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J Glob Health. 2018 Dec;8(2):021101. doi: 10.7189/jogh.08.021101.

Global and regional estimates of the morbidity due to type I diabetes among children aged 0-4 years: a systematic review and analysis.

Author information

1
Centre for Global Health Research and World Health Organization's Collaborating Centre for Population Health, Research and Training, The Usher Institute, University of Edinburgh, UK.
2
Child and Youth Protection Center of Zagreb, Croatia.
3
Croatian Catholic University, Zagreb, Croatia.
4
The World Bank Group, Washington, D.C., USA.

Abstract

Background:

Epidemiology of type 1 diabetes mellitus (T1DM) among children aged 0-4 years globally is not well understood. We aim to assess the incidence of T1DM in low- and middle-income countries (LMIC) by conducting a systematic review of previous reports. We also aim to address possible contribution to child mortality and to identify any temporal trends.

Methods:

A systematic review was performed using a carefully designed search strategy to explore MEDLINE, EMBASE and Global Health databases. Data was extracted from all studies that satisfied the inclusion criteria -a total of 83 records extracted from 26 830 sources that were analysed. We used the Grading of Recommendations Assessment, Development and Evaluation (GRADE) process to assess quality of evidence and applied meta-analysis approaches to assess global and regional incidence and time trends.

Results:

The overall pooled incidence of T1DM in children aged 0-4 years globally is 11.2 (95% CI = 10.0-12.3) per 100 000 child years. The regional incidence were the highest for European Region A (EUR A) at 15.5 (95% CI = 13.5-17.5) per 100 000 child years. EUR C had the incidence of 10.0 (95% CI = 6.5-13.6) and EUR B 5.8 (95% CI = 4.7-7.0), Region of the Americas A (AMR A) 11.4 (95% CI = 7.8-14.9), AMR B of 2.5 (95% CI = 0.2-4.8), Eastern Mediterranean Region (EMR B) 7.1 (95% CI = 4.2-10.0) and Western Pacific Region (WPR A) 7.0 (95% CI = 2.9-11.0) per 100 000 child years, while other regions had very low rates or no data. When data points were categorised in the study periods and re-analysed, an increasing trend of the T1DM incidence was observed, with the incidence of 20.9 (95% CI = 7.8-34.1) per 100 000 child years in the years 2010-2015, preceded by 13.2 (95% CI = 11.0-15.5) in 2000-2009 study period, 10.0 (95% CI = 8.4-11.7) in 1990-1999 and 8.3 (95% CI = 5.1-11.6) in 1980-1989, respectively. Although the data are scarce, and variation and uncertainty are large, we estimated that the number of new cases of T1DM among children aged 0-4 years in the world each year is between 100 000 and 150 000.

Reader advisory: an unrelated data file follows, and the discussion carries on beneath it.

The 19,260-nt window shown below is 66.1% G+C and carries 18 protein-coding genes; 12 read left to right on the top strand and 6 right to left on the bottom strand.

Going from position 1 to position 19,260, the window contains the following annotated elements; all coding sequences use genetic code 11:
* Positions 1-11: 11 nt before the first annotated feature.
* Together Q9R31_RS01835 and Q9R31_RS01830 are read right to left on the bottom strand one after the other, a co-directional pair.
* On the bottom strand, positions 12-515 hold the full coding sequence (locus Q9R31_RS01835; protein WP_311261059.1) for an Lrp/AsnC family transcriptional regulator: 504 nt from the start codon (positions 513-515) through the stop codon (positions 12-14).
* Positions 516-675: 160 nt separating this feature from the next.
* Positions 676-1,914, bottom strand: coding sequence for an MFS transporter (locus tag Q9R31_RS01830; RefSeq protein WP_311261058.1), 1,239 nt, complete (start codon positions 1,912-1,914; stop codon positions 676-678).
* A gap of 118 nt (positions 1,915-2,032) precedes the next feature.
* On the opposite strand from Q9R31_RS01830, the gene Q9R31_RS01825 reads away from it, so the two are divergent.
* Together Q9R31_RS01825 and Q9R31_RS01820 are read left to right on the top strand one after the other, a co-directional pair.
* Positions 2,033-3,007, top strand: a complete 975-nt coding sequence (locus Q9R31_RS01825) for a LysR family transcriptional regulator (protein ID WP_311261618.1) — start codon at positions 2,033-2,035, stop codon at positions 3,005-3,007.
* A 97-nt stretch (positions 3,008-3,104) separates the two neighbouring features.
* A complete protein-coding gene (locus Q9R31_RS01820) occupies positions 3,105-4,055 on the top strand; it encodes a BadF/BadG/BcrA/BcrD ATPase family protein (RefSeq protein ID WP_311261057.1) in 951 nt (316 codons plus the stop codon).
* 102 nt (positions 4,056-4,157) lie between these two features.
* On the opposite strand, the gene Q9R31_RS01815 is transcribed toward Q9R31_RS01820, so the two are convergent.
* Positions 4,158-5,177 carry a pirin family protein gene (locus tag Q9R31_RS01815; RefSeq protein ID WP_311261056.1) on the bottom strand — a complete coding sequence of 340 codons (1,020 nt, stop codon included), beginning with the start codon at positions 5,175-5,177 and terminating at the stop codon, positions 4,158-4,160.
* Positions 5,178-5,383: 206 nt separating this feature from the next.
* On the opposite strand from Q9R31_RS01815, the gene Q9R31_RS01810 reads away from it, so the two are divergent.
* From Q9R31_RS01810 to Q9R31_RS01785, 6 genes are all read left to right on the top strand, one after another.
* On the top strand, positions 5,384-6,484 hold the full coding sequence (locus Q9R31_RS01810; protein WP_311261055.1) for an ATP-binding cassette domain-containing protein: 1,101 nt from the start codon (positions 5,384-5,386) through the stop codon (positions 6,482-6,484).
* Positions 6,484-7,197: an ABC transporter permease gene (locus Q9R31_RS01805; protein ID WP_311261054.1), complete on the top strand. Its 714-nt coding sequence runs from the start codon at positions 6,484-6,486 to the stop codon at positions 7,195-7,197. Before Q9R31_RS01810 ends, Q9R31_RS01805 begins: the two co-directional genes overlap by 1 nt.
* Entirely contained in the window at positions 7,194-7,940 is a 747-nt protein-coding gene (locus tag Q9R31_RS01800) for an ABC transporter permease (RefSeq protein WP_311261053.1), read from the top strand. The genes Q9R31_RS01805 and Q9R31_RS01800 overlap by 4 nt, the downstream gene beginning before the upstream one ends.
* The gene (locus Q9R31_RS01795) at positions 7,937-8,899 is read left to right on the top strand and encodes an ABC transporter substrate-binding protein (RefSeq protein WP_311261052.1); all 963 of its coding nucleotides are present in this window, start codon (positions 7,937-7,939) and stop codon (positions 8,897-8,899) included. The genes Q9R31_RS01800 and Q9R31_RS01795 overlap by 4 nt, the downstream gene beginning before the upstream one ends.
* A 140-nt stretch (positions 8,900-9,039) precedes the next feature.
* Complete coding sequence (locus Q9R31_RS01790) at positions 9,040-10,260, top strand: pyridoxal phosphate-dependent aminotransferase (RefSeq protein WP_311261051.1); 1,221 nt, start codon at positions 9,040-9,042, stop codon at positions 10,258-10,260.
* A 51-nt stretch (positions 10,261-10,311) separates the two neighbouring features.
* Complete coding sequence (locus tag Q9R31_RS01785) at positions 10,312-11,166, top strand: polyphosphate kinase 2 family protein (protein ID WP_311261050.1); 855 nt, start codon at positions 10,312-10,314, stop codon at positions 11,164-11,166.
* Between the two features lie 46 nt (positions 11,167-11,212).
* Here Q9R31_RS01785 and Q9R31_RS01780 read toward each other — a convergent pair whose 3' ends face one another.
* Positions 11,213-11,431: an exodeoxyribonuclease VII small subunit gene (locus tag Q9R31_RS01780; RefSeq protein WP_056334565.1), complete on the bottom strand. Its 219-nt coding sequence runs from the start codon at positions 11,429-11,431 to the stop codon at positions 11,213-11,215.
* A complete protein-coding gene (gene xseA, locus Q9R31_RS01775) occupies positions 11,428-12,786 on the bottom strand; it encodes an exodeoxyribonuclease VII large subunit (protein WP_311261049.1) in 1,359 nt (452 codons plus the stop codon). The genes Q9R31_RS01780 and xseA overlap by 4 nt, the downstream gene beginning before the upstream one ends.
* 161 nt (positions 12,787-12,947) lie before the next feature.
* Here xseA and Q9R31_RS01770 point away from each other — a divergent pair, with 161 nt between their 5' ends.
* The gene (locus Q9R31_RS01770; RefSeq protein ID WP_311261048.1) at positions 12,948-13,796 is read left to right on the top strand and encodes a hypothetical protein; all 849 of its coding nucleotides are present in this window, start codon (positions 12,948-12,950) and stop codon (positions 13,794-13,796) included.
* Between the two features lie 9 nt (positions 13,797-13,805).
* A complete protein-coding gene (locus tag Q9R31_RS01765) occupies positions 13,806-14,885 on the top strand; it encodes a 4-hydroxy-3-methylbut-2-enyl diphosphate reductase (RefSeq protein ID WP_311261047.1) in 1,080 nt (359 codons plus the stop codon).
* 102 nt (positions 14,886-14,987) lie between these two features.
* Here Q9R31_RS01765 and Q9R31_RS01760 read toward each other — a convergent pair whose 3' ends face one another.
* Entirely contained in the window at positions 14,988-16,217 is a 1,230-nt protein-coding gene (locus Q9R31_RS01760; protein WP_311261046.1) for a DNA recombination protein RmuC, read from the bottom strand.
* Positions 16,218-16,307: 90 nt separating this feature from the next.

Conclusions:

The identified large variation in incidence estimates for different parts of the world, along with scarcity of information and the identified strong temporal increase in T1DM incidence suggest a clear need for further research into this subject.

PMID:
30410744
PMCID:
PMC6214490
DOI:
10.7189/jogh.08.021101
[Indexed for MEDLINE]
Free PMC Article

Conflict of interest statement

Competing interest: Igor Rudan and Harry Campbell are the Co-Editors in Chief of the Journal of Global Health. To ensure that any possible conflict of interest relevant to the journal has been addressed, this article was reviewed according to best practice guidelines of international editorial organizations. The authors completed the Unified Competing Interest form at www.icmje.org/coi_disclosure.pdf (available on request from the corresponding author). The authors declare no competing interests.

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